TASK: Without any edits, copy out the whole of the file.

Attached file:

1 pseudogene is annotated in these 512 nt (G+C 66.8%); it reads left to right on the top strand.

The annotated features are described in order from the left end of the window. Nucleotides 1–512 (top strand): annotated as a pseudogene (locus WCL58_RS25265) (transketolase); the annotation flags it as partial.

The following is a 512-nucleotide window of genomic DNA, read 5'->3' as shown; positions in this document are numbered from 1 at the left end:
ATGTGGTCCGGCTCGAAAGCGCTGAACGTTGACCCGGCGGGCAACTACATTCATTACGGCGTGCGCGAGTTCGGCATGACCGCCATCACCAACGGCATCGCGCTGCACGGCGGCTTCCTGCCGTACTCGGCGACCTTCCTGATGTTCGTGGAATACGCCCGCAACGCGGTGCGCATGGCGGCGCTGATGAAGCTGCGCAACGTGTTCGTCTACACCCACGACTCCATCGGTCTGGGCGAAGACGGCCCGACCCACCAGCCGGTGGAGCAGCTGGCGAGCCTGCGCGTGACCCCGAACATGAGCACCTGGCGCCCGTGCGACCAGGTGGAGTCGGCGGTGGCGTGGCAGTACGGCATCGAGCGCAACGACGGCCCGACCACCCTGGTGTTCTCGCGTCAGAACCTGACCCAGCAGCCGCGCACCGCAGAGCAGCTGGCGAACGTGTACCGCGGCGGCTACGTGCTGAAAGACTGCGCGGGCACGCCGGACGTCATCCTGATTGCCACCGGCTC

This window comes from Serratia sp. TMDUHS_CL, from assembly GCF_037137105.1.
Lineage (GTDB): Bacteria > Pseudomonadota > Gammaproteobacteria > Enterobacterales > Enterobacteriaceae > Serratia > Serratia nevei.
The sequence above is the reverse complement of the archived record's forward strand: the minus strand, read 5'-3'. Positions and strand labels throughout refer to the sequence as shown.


1 pseudogene is annotated in these 512 nt (G+C 66.8%); it reads left to right on the top strand.

The annotated features are described in order from the left end of the window. Nucleotides 1–512 (top strand): annotated as a pseudogene (locus WCL58_RS25265) (transketolase); the annotation flags it as partial.

The following is a 512-nucleotide window of genomic DNA, read 5'->3' as shown; positions in this document are numbered from 1 at the left end:
ATGTGGTCCGGCTCGAAAGCGCTGAACGTTGACCCGGCGGGCAACTACATTCATTACGGCGTGCGCGAGTTCGGCATGACCGCCATCACCAACGGCATCGCGCTGCACGGCGGCTTCCTGCCGTACTCGGCGACCTTCCTGATGTTCGTGGAATACGCCCGCAACGCGGTGCGCATGGCGGCGCTGATGAAGCTGCGCAACGTGTTCGTCTACACCCACGACTCCATCGGTCTGGGCGAAGACGGCCCGACCCACCAGCCGGTGGAGCAGCTGGCGAGCCTGCGCGTGACCCCGAACATGAGCACCTGGCGCCCGTGCGACCAGGTGGAGTCGGCGGTGGCGTGGCAGTACGGCATCGAGCGCAACGACGGCCCGACCACCCTGGTGTTCTCGCGTCAGAACCTGACCCAGCAGCCGCGCACCGCAGAGCAGCTGGCGAACGTGTACCGCGGCGGCTACGTGCTGAAAGACTGCGCGGGCACGCCGGACGTCATCCTGATTGCCACCGGCTC

This window comes from Serratia sp. TMDUHS_CL, from assembly GCF_037137105.1.
Lineage (GTDB): Bacteria > Pseudomonadota > Gammaproteobacteria > Enterobacterales > Enterobacteriaceae > Serratia > Serratia nevei.
The sequence above is the reverse complement of the archived record's forward strand: the minus strand, read 5'-3'. Positions and strand labels throughout refer to the sequence as shown.